Drs. Yasmine and Heba Aguib are making their mark in Germany’s technical universities and on their home country as well
By Dominika Maslikowski
Dr. Yasmine Aguib and her younger sister Dr. Heba Aguib credit their careers to their grandmother. Afaf el Hadidy always told her granddaughters not to marry until they got their PhDs. She never got a higher education herself but was a strong woman who always read up on current events and law and was the family’s go-to person for advice, her granddaughters recall. When el Hadidy was diagnosed with cancer, Yasmine was working on her PhD in Molecular Biotechnology while Heba was a few years away from becoming the first woman to get her doctorate in mechanical engineering from her department at the Technical University Munich (TUM.)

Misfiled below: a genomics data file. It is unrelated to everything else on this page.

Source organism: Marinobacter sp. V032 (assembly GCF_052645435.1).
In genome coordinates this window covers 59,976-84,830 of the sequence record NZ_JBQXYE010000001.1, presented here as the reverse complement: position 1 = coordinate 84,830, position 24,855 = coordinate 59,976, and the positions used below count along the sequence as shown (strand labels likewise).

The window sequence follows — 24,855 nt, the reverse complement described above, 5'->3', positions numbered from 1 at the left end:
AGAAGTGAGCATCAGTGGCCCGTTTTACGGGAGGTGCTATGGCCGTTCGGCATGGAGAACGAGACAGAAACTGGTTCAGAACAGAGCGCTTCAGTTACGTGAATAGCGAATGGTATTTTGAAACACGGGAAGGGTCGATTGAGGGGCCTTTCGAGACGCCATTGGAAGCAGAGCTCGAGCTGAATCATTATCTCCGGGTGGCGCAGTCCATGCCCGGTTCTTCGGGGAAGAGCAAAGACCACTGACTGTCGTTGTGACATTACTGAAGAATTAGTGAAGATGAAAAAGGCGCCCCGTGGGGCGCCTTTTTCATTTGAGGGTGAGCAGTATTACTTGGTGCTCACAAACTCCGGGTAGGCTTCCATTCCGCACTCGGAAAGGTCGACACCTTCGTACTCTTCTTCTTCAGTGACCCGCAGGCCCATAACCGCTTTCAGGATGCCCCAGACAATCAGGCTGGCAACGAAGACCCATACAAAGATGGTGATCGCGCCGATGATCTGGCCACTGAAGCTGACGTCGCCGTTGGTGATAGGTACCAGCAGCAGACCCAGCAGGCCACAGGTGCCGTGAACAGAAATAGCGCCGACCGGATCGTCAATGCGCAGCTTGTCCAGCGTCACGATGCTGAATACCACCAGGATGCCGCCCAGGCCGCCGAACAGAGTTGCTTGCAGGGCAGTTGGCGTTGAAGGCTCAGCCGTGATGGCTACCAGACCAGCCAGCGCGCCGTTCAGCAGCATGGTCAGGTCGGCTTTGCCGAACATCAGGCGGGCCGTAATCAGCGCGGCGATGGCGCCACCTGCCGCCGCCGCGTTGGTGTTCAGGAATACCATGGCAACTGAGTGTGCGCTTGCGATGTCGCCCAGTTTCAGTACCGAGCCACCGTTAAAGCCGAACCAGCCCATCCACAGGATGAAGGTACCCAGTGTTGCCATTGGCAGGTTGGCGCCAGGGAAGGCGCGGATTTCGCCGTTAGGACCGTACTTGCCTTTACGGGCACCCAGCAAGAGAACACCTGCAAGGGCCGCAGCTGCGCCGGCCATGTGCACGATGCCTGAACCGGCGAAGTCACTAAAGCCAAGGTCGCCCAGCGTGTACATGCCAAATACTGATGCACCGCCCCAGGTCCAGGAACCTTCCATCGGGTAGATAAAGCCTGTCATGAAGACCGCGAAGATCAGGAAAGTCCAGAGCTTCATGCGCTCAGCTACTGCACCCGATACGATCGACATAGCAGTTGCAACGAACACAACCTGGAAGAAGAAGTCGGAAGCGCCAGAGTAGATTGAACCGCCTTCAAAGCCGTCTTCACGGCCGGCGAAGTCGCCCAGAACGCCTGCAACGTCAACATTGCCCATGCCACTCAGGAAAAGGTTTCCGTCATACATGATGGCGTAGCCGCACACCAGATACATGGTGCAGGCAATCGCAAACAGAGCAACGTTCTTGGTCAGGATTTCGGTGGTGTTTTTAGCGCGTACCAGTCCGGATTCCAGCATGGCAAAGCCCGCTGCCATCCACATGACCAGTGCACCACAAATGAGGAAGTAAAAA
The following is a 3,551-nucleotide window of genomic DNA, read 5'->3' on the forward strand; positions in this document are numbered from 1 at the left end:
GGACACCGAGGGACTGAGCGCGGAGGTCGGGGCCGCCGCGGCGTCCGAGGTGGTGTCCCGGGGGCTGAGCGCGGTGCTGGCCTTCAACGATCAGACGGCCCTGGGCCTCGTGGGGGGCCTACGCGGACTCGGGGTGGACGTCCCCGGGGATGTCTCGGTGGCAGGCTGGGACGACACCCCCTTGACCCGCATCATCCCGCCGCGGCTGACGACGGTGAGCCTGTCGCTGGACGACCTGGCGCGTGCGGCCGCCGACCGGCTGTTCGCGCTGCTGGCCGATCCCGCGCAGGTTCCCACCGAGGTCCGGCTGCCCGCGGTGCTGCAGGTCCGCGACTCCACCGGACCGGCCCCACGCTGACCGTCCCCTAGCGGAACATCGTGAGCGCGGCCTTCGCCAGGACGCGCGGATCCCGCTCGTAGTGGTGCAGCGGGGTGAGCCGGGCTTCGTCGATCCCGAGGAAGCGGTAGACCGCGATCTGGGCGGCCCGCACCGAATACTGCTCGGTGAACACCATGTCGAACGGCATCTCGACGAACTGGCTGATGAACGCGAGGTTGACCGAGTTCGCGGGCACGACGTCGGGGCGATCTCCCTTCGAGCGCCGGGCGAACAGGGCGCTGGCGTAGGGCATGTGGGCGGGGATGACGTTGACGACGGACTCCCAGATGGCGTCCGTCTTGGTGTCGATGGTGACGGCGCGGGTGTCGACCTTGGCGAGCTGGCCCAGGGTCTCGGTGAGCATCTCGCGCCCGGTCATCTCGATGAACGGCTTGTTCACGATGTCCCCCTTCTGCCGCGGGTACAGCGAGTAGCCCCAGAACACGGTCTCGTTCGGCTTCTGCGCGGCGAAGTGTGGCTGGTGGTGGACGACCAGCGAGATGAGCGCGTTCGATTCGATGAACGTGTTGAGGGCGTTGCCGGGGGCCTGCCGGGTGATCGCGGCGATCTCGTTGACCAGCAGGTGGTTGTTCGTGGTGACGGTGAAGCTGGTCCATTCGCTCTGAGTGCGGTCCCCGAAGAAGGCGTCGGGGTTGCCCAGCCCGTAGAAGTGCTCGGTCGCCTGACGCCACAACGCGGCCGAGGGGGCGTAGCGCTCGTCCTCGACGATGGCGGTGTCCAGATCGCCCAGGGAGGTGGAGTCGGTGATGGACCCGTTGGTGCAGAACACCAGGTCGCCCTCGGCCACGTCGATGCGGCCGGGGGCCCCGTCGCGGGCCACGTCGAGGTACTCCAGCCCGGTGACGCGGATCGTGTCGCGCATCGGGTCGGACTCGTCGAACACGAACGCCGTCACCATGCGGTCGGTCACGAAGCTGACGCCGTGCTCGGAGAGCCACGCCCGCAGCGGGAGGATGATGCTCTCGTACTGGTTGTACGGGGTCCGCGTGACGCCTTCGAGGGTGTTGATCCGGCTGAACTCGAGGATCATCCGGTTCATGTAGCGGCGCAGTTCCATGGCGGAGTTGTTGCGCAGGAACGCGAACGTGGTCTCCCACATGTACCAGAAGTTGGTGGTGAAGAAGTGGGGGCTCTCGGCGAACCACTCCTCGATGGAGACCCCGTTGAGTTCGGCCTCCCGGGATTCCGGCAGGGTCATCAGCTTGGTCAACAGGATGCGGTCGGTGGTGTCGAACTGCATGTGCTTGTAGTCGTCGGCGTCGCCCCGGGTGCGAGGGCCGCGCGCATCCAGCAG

It was their grandmother’s diagnosis that prompted Heba to later change fields from automotive engineering to focus on medical device technology and gave Yasmine a new perspective on her own research into brain cells and a cellular process called autophagy that she confirmed plays a role in neurodegenerative diseases like Alzheimer’s, Parkinson’s and Prion infections.
“My interest in understanding health and disease started earlier, and my research in the field of cancer therapy also came before that. But when my grandma got sick, it added a new dimension to my work,” said 30-year-old Yasmine, who’s currently in Munich on maternity leave from her position as a scientific consultant to TUM’s president. “I knew that without scientific research, existing therapies would not exist and future therapies won’t exist. But when you live through it with your closest family members it takes things to another level. My grandma and a very close aunt got cancer at the same time, around 2007. So I was performing experiments in the lab with a very famous cancer drug (while studying a cellular process in brain cells) and at the same time my aunt was being medicated with the same drug.”